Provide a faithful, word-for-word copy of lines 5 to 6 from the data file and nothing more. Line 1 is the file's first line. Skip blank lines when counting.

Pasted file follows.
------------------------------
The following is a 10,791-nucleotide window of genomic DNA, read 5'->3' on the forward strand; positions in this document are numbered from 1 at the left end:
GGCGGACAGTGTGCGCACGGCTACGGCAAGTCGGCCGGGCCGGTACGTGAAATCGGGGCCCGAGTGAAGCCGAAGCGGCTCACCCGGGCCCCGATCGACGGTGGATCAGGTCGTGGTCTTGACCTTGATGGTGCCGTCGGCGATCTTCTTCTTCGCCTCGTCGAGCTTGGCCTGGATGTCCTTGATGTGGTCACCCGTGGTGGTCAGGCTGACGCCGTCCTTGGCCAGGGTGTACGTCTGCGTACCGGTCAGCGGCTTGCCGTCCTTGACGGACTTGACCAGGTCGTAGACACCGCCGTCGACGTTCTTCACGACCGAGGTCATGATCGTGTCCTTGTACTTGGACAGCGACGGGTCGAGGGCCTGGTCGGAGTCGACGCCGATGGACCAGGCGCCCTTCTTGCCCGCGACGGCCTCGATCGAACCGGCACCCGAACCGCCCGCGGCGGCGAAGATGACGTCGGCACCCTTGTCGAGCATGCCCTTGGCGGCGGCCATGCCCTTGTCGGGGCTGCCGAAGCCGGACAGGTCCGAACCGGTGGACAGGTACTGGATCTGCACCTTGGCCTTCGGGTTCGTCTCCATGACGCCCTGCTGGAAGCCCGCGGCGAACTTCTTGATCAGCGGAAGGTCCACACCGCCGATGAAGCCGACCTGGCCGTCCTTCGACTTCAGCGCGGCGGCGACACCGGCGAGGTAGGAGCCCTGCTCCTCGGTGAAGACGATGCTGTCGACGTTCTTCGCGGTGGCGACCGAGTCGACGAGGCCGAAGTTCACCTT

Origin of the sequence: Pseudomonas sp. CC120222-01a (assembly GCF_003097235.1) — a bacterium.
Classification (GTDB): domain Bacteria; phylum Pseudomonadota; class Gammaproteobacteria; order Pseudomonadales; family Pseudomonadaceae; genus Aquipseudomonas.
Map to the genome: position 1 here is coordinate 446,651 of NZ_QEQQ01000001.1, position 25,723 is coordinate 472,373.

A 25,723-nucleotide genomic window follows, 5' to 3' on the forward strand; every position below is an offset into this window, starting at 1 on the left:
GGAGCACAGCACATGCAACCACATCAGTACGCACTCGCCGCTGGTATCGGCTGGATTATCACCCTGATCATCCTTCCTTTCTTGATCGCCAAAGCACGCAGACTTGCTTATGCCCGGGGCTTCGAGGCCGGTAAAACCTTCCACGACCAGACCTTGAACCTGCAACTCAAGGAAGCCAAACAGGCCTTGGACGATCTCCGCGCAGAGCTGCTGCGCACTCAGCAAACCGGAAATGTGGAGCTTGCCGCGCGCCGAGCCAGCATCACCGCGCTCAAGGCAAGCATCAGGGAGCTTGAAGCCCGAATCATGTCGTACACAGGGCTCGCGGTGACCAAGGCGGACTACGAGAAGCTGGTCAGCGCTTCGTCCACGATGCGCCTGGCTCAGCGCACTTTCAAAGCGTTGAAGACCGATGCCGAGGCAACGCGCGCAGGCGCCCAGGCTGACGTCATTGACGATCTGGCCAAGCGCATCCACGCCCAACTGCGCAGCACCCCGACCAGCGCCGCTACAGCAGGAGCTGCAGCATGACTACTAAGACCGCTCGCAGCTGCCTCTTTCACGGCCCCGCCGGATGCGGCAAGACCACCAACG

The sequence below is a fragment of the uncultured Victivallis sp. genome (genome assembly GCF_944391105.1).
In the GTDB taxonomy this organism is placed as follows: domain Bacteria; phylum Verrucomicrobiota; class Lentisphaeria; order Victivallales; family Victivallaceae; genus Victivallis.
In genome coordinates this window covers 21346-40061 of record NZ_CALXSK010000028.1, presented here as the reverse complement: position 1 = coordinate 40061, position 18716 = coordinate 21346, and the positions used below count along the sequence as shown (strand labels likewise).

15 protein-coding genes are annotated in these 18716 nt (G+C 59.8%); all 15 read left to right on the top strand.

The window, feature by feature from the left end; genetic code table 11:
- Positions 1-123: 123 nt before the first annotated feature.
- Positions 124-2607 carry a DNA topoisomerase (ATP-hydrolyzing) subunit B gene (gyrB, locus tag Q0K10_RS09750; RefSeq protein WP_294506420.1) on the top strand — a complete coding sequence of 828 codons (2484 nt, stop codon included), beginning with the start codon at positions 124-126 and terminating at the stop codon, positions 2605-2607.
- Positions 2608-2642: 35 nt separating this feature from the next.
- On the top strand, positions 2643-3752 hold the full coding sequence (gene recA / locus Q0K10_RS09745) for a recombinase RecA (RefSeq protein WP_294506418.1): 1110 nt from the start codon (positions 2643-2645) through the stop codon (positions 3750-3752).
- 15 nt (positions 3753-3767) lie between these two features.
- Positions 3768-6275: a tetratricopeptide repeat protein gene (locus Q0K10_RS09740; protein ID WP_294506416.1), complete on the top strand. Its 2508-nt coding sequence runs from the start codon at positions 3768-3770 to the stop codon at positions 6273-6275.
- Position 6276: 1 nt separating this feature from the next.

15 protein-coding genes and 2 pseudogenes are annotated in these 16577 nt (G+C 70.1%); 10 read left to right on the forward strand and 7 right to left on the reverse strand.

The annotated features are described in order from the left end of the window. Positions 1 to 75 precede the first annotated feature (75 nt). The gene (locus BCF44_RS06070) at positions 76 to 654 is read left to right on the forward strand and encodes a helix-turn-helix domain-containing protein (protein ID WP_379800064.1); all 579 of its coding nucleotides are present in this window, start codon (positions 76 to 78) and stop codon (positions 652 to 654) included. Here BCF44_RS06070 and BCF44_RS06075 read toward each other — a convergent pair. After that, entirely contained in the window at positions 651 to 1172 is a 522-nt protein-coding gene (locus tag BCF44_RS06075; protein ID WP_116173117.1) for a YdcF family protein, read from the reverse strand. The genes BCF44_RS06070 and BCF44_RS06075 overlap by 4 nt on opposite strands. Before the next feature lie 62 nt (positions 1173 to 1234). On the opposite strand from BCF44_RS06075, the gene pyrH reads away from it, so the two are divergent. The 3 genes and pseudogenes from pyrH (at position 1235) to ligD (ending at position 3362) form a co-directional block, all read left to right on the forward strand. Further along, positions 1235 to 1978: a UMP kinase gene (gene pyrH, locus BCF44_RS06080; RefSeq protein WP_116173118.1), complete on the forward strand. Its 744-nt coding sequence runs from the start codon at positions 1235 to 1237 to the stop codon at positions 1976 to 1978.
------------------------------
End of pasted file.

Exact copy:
Map to the genome: position 1 here is coordinate 446,651 of NZ_QEQQ01000001.1, position 25,723 is coordinate 472,373.

A 25,723-nucleotide genomic window follows, 5' to 3' on the forward strand; every position below is an offset into this window, starting at 1 on the left: